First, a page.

The Treasury Department was also authorized to buy up to $250 billion in bank shares, which would provide much needed capital to financial institutions. It bought $20 billion in shares each from Bank of America (BAC) and Citigroup (C). The Treasury Department later sold those shares back for a profit. In total, the government provided $245.1 billion in TARP assistance to banks and recouped $275.6 billion, for an investment gain of $30.5 billion.
Fannie Mae and Freddie Mac
The implosion of the housing market also brought trouble to Fannie Mae and Freddie Mac, two government-sponsored enterprises charged with promoting homeownership by providing liquidity to the housing market. Fannie and Freddie play a vital role in the housing market by purchasing mortgages from lenders and guaranteeing loans. Congress authorized the creation of Fannie Mae during the Great Depression and Freddie Mac in 1970.
In 2008, at the height of the financial crisis, Fannie and Freddie held obligations on $1.2 trillion in bonds and $3.7 trillion in mortgage-backed securities. A deterioration in their finances meant neither could service their obligations. This forced the Federal Housing Finance Agency (FHFA), which regulates Fannie and Freddie, to put both into conservatorship.
To keep both solvent, the Treasury Department provided $119.8 billion to Fannie Mae and $71.7 billion to Freddie Mac in exchange for senior preferred stock. This required Fannie and Freddie to pay dividends to the government ahead of all other shareholders. As of 2018, Fannie Mae has paid $176 billion in dividends to the Treasury Department, while Freddie Mac has paid $117 billion.
The lifeline extended by the Treasury Department gave both time to clean up their finances. The two reported losses between 2007 and 2011, returning to profitability in 2012. In 2018, Fannie Mae reported $16 billion in earnings, while Freddie Mac reported $9.2 billion.
Mortgage-related losses took their toll on Bear Stearns, prompting the Federal Reserve to step in to prevent its collapse in 2008. Bear Stearns—like Bank of America, Citigroup and AIG—was deemed too big to fail. Its collapse, it was feared, posed systemic risks to the market. The Federal Reserve brokered a merger between Bear Stearns and JPMorgan Chase. To facilitate the deal, the first Fed provided a $12.9 billion bridge loan, which was repaid with interest.
The Fed then lent $28.82 billion to a Delaware corporation created to buy financial assets from Bear Stearns. This corporation, Maiden Lane I, then repaid the Fed interest and principal using proceeds from the sale of those assets. By November 2012, Maiden Lane I had repaid the principal and $765 million in accrued interest to the Fed. Maiden Lane I still held $1.7 billion in assets as of December 2014, which would generate gains for the Fed once they are sold or mature.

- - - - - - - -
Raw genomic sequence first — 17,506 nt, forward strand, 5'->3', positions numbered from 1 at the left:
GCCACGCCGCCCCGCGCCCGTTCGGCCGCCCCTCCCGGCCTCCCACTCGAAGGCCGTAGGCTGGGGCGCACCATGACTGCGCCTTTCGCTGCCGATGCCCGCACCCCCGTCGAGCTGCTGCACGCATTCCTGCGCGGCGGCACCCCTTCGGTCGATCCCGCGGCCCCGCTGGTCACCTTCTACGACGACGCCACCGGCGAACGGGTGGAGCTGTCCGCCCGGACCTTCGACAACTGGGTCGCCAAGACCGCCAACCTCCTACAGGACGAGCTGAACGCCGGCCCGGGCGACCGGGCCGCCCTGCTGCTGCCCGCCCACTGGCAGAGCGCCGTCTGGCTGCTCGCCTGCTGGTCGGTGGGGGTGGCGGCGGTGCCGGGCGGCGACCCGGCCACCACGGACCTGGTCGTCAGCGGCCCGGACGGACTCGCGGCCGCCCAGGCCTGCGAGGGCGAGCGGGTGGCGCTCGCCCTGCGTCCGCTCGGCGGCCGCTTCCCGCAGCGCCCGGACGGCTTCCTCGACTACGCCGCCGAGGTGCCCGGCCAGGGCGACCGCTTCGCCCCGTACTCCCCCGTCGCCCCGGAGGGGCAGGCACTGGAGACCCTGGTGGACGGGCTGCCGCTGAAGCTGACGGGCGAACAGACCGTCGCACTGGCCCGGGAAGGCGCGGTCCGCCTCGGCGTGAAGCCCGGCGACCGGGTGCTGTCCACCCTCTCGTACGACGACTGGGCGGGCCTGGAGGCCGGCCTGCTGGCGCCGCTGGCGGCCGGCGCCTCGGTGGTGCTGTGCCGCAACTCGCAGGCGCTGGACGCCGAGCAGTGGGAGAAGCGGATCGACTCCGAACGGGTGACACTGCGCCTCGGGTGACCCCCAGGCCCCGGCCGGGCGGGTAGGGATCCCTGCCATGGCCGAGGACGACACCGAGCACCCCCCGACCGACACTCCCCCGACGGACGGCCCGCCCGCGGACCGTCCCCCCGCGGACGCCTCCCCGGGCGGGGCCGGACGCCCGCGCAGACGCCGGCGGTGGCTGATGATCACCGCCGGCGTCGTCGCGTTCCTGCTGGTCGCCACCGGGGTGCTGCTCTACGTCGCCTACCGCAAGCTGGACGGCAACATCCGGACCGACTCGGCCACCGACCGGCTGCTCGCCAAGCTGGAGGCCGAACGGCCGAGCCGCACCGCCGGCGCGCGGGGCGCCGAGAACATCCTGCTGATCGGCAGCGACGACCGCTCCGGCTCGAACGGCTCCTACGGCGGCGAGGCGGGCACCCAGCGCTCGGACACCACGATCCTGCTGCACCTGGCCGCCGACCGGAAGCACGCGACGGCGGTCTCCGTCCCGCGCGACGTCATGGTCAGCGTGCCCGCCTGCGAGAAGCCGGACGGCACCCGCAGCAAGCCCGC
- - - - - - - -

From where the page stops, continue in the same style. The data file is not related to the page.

The American International Group (AIG)
During the financial crisis, the government took control of American International Group (AIG) to prevent the fifth-largest insurer in the world from going bankrupt. AIG had faced steep derivative losses, and the Federal Reserve was worried its failure could severely disrupt financial markets. The Federal Reserve and Treasury Department provided $141.8 billion in assistance in exchange for receiving 92% ownership of the company.
The government earned a $23.1 billion profit as a result of the bailout. AIG paid $18.1 billion in interest, dividends and capital gains to the Fed. In addition, the Treasury netted $17.55 billion in capital gains. However, about $12.5 billion in assistance provided under TARP was not recovered, resulting in a net gain of $23.1 billion for the government.
The COVID-19 Pandemic
Perhaps the most staggering example of a government bailout has been the response to the COVID-19 pandemic, which led to a severe contraction in economic activity and employment as people all over the world stayed home to curtail the spread of the disease. On March 27, 2020, President Donald Trump signed the Coronavirus Aid, Relief, and Economic Security (CARES) Act, which provided more than $2 trillion in assistance. This included stimulus check payments of $1,200 per adult and $500 per dependent child.
Other measures included the Paycheck Protection Program, which funneled more than $500 billion to companies through the Small Business Administration to keep workers on the payrolls. Meanwhile, the Federal Reserve provided liquidity to financial markets by expanding its balance sheet by $3 trillion.
The Bottom Line
Can the U.S. government continue to bail out troubled businesses such as Bear Stearns and AIG, and government-backed institutions such as Freddie Mac and Fannie Mae? Many economists say no. The U.S. has run up trillions of dollars in debt and may not have the resources to fund huge bailouts in the future.
Economics can be unpredictable, and no one can say what the future will bring in an ever-changing world in which the economies of emerging nations—especially China and India—can have major impacts on the U.S. But with new regulatory legislation and more vigilant oversight, bailouts of the magnitude that characterized the rescues of 2008 may be less necessary, unless of course some exogenous shock like a pandemic strikes again.